Getting involved in a truck accident that wasn’t your fault can be frustrating. And while being angry and wanting to “settle with the other driver” on the spot may seem like a good idea, it might land you in troubled waters with police complaints or, worse, a trial. You don’t want that. To help you think straight in a truck accident, we have compiled a list of various mistakes to avoid.
Not Calling The Cops
You must never commit this cardinal sin after being involved in a road accident. Many people think the police will only get involved if significant damage or injury occurs. That’s not true. The law requires you to stop your vehicle and exchange information with the other driver, regardless of who was at fault. Failing to do so may result in a fine or, in some states, jail time. So, even if the other driver is nice and cooperative, make sure to call the cops.
Do not discuss the fault with the other driver, police officers, or your insurance company. The reason is simple – anything you say can and will be used against you in a court of law. So, it’s best to remain tight-lipped about who was at fault and let the authorities figure it out. Many people who admit fault later find out they were not responsible for the accident.
Refusing Medical Treatment
You may think that since you don’t feel hurt, there’s no need to go to the hospital. However, many injuries, such as whiplash or concussion, may not be present immediately. It’s always better to be safe than sorry, and getting a check-up from a doctor is the best way to ensure that you are alright.
Not Seeking Legal Help
It’s advisable to hire truck accident lawyers to help you with your case. Truck accident lawyers can help you get the compensation you deserve, including medical bills and lost wages. They also know how to navigate the legal system, which is especially important if you have never been involved in an accident.
Not Getting The Other Driver’s Information
Ensure the other driver’s name, contact information, insurance company, and policy number. This will come in handy later when filing a claim with your insurance company.
Here are some tips to safeguard this information:
- Take notes in multiple places: These can be a notepad on your smartphone and the police report.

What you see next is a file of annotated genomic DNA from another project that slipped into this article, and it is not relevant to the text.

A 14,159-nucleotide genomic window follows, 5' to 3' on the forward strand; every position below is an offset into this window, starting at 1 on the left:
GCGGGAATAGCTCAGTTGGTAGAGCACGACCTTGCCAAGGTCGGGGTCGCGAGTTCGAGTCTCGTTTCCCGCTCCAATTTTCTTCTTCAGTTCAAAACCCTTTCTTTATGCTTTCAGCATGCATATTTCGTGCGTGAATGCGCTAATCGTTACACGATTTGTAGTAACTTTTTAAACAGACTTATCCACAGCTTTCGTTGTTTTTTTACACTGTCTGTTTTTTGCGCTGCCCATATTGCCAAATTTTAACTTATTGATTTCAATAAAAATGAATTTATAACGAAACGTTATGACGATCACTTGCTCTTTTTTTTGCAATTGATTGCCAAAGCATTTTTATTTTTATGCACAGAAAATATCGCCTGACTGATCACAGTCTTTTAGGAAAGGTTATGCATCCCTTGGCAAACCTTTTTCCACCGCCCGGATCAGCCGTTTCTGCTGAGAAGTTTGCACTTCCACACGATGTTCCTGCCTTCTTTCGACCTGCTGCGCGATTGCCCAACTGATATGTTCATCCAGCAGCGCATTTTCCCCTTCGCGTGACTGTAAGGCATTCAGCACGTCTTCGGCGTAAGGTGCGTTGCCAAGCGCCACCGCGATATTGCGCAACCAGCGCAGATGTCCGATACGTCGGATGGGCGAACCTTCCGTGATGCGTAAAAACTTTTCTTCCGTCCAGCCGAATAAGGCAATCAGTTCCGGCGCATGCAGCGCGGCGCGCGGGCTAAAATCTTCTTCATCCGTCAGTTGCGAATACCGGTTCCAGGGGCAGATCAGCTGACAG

- Write down everything you remember: This includes the other driver’s name, address, phone number, email, license plate number, and make and model of the car.
- Do not rely on your memory: Our brains tend to play tricks on us when we are under stress. Getting the information in writing will help avoid any confusion later.
Not Taking Photos
If you can, take pictures of the accident scene before anything is moved. This will help document the position of the vehicles and any debris that may have resulted from the accident. If there are skid marks on the road, take pictures of those too. It would also be helpful to take pictures of any injuries you or your passengers may have sustained.
Not Calling Your Insurance Company
Call your insurance company and give them a detailed accident report as soon as possible. Do not wait for the other driver’s insurance company to contact you; this may take days or weeks. Many insurance companies have time limits on when you can file a claim, so it’s best to do it as soon as possible.
Not Getting A Police Report
A police report is an important document to help file an insurance claim. It will contain information such as the names and contact information of the involved parties, insurance information, a description of the truck accident, and the officer’s assessment of who was at fault.
We hope this article has helped educate you about what to do (and not do) after a truck accident. Remember, the most important thing is to remain calm and call the authorities. Do not admit fault, and be sure to document everything. Following these tips will help ensure you deal with the process as smoothly as possible.